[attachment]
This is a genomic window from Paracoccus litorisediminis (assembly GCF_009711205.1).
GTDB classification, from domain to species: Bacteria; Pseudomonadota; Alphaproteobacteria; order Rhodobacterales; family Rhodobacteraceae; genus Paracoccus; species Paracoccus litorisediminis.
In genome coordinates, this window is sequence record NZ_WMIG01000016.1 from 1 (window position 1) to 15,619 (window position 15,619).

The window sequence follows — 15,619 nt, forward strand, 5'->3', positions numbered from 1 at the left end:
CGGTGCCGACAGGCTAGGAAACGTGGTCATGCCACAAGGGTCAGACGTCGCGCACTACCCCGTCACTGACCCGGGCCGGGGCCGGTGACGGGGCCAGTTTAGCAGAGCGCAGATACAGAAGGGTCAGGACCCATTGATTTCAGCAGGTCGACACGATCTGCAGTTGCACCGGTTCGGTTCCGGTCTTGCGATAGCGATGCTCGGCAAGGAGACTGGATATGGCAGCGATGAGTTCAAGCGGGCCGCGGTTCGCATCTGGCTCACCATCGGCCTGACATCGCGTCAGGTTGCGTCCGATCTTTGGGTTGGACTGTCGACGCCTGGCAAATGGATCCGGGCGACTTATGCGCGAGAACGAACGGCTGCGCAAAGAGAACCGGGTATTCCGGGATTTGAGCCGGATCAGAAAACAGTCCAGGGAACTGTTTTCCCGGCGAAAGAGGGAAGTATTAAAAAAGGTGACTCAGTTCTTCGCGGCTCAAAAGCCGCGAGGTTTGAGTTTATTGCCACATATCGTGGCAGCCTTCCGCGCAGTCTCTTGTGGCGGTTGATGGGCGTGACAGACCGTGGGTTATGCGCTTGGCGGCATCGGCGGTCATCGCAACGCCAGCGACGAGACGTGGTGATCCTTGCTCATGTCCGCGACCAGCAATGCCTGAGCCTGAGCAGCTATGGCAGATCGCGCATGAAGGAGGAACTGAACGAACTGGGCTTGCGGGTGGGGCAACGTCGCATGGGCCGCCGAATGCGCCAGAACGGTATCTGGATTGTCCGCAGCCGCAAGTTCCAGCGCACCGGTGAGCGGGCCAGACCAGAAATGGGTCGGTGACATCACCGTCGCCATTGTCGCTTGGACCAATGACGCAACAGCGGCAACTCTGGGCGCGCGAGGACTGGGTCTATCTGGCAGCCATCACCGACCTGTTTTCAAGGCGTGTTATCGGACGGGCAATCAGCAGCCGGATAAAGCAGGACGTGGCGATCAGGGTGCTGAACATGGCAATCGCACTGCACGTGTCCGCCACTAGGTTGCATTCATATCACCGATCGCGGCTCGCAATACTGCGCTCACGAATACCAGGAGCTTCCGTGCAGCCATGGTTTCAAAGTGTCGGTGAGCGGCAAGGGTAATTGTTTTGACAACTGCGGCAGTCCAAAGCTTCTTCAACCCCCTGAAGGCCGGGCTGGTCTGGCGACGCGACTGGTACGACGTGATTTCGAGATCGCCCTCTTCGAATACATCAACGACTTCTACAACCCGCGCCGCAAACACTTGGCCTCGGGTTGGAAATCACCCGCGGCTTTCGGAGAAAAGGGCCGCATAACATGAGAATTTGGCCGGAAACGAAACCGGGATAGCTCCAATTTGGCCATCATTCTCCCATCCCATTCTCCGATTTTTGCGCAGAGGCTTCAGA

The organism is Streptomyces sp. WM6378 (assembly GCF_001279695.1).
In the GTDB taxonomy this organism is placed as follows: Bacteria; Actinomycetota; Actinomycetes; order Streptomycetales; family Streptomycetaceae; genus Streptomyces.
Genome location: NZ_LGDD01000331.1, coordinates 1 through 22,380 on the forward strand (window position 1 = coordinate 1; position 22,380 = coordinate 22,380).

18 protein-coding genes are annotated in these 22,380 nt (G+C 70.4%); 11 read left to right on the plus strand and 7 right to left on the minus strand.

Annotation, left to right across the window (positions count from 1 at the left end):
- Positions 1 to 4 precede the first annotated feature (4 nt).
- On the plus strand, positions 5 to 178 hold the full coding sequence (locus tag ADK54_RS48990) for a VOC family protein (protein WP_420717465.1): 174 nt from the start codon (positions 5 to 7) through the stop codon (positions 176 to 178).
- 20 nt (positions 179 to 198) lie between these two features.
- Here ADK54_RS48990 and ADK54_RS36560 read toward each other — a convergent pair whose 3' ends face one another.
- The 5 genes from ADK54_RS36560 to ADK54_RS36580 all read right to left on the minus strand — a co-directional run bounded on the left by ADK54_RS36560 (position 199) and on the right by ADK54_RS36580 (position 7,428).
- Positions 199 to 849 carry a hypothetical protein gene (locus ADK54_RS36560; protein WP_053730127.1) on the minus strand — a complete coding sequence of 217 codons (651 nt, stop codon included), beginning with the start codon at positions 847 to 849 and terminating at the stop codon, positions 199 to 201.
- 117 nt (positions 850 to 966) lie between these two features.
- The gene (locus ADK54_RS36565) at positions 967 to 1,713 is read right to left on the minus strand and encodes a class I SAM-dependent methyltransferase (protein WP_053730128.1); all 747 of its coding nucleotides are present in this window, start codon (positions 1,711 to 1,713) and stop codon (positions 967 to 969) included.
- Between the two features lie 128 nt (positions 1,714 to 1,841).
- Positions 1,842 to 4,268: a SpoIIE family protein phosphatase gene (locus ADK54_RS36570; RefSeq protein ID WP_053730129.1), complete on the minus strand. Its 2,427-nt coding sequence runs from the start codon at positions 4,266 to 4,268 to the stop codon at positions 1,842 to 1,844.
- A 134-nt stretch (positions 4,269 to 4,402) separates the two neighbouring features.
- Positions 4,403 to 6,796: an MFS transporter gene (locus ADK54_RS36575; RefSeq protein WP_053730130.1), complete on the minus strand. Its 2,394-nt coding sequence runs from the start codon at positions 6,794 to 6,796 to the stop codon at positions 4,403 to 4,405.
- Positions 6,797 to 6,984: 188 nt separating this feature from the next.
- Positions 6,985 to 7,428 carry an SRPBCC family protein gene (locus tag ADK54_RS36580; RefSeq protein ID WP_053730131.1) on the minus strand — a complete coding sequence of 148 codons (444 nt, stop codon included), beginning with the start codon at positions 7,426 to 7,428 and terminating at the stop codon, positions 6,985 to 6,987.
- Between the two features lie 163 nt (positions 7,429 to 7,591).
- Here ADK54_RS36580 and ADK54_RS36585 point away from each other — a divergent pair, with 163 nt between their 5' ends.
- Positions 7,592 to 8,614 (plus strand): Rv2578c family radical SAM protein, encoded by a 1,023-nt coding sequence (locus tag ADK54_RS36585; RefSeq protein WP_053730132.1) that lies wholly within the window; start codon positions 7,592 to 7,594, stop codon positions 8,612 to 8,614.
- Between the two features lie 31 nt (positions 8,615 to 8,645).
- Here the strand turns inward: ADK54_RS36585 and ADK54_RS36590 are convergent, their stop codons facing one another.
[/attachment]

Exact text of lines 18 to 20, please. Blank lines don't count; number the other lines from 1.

- The gene (locus ADK54_RS36565) at positions 967 to 1,713 is read right to left on the minus strand and encodes a class I SAM-dependent methyltransferase (protein WP_053730128.1); all 747 of its coding nucleotides are present in this window, start codon (positions 1,711 to 1,713) and stop codon (positions 967 to 969) included.
- Between the two features lie 128 nt (positions 1,714 to 1,841).
- Positions 1,842 to 4,268: a SpoIIE family protein phosphatase gene (locus ADK54_RS36570; RefSeq protein ID WP_053730129.1), complete on the minus strand. Its 2,427-nt coding sequence runs from the start codon at positions 4,266 to 4,268 to the stop codon at positions 1,842 to 1,844.